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Le Clarence de Haut Brion 2015

Winemaker's Notes:

93-94 Points, James Suckling: "Racy and refined second wine with polished and pretty tannins. Full body. Pretty." 3/16 91-93 Points, Neal Martin, Robert Parker's Wine Advocate: "The 2015 Le Clarence de Haut-Brion is a blend of 57% Merlot, 1% Cabernet Franc and 42% Cabernet Sauvignon picked between 8 September and 5 October. Compared directly with the La Chapelle Mission Haut-Brion, I find that this does not quite possess the same delineation at the moment. This is broodier and more introspective in the glass. The palate is medium-bodied with grippy tannin, layers of dark berry fruit tinged with tobacco and cedar, gaining weight towards the finish that fans out with a sense of conviction. This should turn out to be an authoritative deuxième vin that will probably be consumed in its youth, but clearly possesses the substance to repay ageing. Those with wise heads will afford it 5-6 years in bottle." 4/16 #224 90-92 Points, Antonio Galloni, Vinous: "A huge, ample wine, the 2015 La Clarence de Haut-Brion will give readers a very good idea of what the vintage is all about at the château. The flavors are dark and boldly sketched throughout. Violet, lavender, mint, spice, gravel and earthiness all add to the wine's distinctly masculine, brooding personality. Far from an easygoing second wine, the 2015 Clarence has the pedigree to drink well for a number of years, but it also needs time in bottle to come together fully." 4/16

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Chateau Haut Brion:
Although by all accounts the vine has been rampant in these parts since at least Roman times, the earliest written mention that our archivist has discovered, citing a parcel of vines being cultivated at Haut-Brion dates back to only 1423. In the early days wines were known by the name of the parishes from whence they came. Later they became known as clarets. In the case of Haut-Brion, under t... Read more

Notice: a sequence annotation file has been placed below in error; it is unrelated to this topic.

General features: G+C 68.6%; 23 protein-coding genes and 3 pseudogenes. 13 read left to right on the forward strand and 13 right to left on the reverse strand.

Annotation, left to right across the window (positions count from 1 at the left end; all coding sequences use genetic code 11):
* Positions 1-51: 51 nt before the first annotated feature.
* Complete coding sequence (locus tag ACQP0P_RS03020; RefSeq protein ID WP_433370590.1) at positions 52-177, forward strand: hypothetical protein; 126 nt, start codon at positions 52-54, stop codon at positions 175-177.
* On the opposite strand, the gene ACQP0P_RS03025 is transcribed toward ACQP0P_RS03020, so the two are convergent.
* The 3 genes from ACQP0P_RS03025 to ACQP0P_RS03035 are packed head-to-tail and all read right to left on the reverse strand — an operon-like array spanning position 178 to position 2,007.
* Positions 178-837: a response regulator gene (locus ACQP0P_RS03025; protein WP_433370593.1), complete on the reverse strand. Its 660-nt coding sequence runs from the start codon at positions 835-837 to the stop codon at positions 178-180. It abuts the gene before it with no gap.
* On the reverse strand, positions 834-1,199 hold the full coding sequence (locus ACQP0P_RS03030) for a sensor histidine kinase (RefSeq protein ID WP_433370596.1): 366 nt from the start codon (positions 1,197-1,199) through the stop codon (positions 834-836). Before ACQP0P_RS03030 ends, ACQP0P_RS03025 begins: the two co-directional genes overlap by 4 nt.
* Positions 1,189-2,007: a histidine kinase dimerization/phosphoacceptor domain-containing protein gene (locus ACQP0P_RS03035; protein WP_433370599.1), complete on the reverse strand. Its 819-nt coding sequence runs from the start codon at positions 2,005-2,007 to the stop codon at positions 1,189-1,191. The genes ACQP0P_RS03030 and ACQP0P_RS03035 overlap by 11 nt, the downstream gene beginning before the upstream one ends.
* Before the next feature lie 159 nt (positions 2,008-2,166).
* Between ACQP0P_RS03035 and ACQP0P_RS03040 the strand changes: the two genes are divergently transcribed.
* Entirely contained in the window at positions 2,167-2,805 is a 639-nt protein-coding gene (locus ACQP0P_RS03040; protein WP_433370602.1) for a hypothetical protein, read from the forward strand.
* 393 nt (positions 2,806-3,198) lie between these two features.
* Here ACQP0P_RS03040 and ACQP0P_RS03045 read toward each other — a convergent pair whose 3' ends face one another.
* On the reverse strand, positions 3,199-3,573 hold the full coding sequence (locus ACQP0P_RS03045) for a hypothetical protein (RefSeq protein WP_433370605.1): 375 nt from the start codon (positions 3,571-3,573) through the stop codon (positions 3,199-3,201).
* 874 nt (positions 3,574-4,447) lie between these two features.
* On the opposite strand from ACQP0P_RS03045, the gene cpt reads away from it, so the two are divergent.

Although by all accounts the vine has been rampant in these parts since at least Roman times, the earliest written mention that our archivist has discovered, citing a parcel of vines being cultivated at Haut-Brion dates back to only 1423. In the early days wines were known by the name of the parishes from whence they came. Later they became known as clarets. In the case of Haut-Brion, under the great stewardship of the Pontac family the wine's reputation was for years represented by the name of this enlightened and well respected family-- Pontac wine. Eventually as its renown grew, the name of the Estate came to replace that of its owners. The notion of a Great Growth was born! We find the first written mention of the wine in the Diaries of Samuel Pepys. While visiting the Royal Oak Tavern in London on April 10, 1663 Pepys wrote "There I drank a sort of French wine called Ho-Bryan (sic) which hath a good and most particular taste which I never before encountered....." Read less

93-94 Points, James Suckling: "Racy and refined second wine with polished and pretty tannins. Full body. Pretty." 3/16 91-93 Points, Neal Martin, Robert Parker's Wine Advocate: "The 2015 Le Clarence de Haut-Brion is a blend of 57% Merlot, 1% Cabernet Franc and 42% Cabernet Sauvignon picked between 8 September and 5 October. Compared directly with the La Chapelle Mission Haut-Brion, I find that this does not quite possess the same delineation at the moment. This is broodier and more introspective in the glass. The palate is medium-bodied with grippy tannin, layers of dark berry fruit tinged with tobacco and cedar, gaining weight towards the finish that fans out with a sense of conviction. This should turn out to be an authoritative deuxième vin that will probably be consumed in its youth, but clearly possesses the substance to repay ageing. Those with wise heads will afford it 5-6 years in bottle." 4/16 #224 90-92 Points, Antonio Galloni, Vinous: "A huge, ample wine, the 2015 La Clarence de Haut-Brion will give readers a very good idea of what the vintage is all about at the château. The flavors are dark and boldly sketched throughout. Violet, lavender, mint, spice, gravel and earthiness all add to the wine's distinctly masculine, brooding personality. Far from an easygoing second wine, the 2015 Clarence has the pedigree to drink well for a number of years, but it also needs time in bottle to come together fully." 4/16

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